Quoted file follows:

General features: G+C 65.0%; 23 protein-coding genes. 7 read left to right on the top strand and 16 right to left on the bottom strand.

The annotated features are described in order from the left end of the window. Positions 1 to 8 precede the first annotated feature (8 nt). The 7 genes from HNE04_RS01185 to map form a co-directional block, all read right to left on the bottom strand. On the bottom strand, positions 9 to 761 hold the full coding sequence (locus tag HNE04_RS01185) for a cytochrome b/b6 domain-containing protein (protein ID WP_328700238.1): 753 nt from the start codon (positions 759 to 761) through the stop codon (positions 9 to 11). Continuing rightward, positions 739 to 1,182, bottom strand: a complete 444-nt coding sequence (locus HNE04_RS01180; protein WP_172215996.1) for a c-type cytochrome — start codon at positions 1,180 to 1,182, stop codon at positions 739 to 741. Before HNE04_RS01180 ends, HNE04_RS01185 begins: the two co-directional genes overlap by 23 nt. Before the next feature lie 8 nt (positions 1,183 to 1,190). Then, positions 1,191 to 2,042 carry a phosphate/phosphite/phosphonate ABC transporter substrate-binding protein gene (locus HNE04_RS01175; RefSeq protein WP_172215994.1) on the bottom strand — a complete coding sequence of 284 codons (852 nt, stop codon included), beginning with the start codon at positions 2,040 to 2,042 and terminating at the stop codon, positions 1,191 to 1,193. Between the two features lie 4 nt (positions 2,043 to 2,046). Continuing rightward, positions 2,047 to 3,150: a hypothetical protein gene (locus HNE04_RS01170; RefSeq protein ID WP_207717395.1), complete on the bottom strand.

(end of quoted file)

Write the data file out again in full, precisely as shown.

General features: G+C 65.0%; 23 protein-coding genes. 7 read left to right on the top strand and 16 right to left on the bottom strand.

The annotated features are described in order from the left end of the window. Positions 1 to 8 precede the first annotated feature (8 nt). The 7 genes from HNE04_RS01185 to map form a co-directional block, all read right to left on the bottom strand. On the bottom strand, positions 9 to 761 hold the full coding sequence (locus tag HNE04_RS01185) for a cytochrome b/b6 domain-containing protein (protein ID WP_328700238.1): 753 nt from the start codon (positions 759 to 761) through the stop codon (positions 9 to 11). Continuing rightward, positions 739 to 1,182, bottom strand: a complete 444-nt coding sequence (locus HNE04_RS01180; protein WP_172215996.1) for a c-type cytochrome — start codon at positions 1,180 to 1,182, stop codon at positions 739 to 741. Before HNE04_RS01180 ends, HNE04_RS01185 begins: the two co-directional genes overlap by 23 nt. Before the next feature lie 8 nt (positions 1,183 to 1,190). Then, positions 1,191 to 2,042 carry a phosphate/phosphite/phosphonate ABC transporter substrate-binding protein gene (locus HNE04_RS01175; RefSeq protein WP_172215994.1) on the bottom strand — a complete coding sequence of 284 codons (852 nt, stop codon included), beginning with the start codon at positions 2,040 to 2,042 and terminating at the stop codon, positions 1,191 to 1,193. Between the two features lie 4 nt (positions 2,043 to 2,046). Continuing rightward, positions 2,047 to 3,150: a hypothetical protein gene (locus HNE04_RS01170; RefSeq protein ID WP_207717395.1), complete on the bottom strand.